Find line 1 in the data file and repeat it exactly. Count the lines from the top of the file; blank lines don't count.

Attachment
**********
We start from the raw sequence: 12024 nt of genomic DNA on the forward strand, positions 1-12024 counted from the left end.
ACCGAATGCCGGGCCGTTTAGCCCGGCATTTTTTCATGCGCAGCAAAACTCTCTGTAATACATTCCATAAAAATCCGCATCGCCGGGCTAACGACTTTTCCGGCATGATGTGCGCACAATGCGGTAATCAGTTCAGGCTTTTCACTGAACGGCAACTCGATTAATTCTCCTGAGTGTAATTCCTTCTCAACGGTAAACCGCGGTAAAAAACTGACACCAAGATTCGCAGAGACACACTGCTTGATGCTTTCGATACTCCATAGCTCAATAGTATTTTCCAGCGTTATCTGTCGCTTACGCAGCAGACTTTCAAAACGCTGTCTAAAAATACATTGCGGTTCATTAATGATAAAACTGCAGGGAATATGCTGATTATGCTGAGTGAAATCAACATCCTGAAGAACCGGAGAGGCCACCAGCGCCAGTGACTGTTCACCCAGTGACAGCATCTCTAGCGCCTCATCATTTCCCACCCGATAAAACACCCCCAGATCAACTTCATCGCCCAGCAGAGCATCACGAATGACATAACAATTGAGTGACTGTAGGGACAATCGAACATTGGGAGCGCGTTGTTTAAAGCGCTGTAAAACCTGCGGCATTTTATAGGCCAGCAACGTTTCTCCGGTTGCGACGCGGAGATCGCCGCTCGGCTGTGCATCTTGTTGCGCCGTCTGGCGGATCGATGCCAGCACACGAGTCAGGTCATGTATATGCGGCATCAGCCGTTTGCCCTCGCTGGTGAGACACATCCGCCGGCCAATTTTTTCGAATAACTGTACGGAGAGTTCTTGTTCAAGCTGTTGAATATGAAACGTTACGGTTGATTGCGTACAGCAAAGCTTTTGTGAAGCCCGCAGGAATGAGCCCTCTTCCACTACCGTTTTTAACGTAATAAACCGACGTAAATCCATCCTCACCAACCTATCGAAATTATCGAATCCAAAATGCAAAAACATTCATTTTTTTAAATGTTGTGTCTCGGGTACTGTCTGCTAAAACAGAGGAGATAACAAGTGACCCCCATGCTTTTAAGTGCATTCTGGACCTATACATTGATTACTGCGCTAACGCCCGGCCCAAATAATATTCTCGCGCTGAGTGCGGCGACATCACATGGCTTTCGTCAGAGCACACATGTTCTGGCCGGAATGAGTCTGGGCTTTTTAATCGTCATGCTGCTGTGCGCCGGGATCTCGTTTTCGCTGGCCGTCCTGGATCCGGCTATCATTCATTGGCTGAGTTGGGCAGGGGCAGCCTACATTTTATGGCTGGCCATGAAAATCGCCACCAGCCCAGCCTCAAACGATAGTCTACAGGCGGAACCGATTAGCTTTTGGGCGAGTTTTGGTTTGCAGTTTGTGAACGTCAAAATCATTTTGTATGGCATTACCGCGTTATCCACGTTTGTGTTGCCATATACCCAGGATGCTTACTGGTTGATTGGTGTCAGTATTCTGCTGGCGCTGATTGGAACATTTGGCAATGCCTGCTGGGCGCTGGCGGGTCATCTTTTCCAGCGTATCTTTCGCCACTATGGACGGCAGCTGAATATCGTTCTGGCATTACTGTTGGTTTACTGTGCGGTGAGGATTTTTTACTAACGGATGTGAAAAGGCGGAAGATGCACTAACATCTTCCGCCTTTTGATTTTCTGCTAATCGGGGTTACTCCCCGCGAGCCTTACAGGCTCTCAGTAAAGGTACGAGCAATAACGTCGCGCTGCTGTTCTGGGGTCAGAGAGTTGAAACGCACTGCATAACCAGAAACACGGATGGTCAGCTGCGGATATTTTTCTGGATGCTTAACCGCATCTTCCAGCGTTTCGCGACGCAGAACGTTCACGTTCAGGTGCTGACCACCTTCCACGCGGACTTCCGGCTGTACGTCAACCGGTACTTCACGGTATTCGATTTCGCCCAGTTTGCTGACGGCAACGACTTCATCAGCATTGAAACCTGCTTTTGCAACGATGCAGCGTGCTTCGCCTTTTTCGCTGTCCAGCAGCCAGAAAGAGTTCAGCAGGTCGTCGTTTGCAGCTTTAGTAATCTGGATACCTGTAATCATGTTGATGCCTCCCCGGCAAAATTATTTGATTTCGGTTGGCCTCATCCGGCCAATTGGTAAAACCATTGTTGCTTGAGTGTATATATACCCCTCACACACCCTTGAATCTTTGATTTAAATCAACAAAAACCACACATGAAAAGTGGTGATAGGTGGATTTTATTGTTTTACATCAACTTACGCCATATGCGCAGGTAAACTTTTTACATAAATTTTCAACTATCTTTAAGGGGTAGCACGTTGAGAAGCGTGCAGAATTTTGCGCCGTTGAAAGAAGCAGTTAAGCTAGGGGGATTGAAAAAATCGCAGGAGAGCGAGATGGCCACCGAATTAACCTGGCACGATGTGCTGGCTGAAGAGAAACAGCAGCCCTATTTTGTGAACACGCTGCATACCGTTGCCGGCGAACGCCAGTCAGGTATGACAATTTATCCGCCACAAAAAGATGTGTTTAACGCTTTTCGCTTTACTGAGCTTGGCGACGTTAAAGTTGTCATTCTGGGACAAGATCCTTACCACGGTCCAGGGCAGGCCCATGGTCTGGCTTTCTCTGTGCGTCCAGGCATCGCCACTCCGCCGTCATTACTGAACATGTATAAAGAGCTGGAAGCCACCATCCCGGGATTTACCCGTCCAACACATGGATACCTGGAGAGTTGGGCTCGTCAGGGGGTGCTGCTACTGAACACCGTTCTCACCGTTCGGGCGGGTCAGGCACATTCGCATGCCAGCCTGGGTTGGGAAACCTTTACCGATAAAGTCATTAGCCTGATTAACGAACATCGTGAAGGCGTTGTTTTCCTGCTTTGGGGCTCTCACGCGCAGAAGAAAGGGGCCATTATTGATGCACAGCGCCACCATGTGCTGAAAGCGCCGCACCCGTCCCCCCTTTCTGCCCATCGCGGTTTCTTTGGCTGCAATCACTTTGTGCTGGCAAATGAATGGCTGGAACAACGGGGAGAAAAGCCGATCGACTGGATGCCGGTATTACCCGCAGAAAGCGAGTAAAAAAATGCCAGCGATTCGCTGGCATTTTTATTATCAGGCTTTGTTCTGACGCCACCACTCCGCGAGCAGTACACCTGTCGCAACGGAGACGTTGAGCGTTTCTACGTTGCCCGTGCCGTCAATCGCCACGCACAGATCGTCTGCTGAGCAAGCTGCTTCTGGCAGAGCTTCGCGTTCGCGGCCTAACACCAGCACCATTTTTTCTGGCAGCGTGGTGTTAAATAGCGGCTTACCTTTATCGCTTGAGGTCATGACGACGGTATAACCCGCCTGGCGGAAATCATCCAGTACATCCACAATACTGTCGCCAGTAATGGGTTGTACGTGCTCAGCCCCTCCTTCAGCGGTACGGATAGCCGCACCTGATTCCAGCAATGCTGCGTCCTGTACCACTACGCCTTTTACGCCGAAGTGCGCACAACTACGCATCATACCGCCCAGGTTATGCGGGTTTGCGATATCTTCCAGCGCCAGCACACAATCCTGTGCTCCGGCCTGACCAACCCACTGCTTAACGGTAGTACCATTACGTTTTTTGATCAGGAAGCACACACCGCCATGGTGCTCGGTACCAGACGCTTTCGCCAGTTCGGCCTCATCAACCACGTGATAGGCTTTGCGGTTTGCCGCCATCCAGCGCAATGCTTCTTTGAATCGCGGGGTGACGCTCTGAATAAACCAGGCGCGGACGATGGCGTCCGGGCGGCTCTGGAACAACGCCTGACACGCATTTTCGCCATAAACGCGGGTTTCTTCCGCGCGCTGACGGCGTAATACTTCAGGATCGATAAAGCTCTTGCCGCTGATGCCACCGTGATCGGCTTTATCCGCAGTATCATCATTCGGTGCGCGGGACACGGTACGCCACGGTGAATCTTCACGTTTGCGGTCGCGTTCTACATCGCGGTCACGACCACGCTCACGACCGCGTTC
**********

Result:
We start from the raw sequence: 12024 nt of genomic DNA on the forward strand, positions 1-12024 counted from the left end.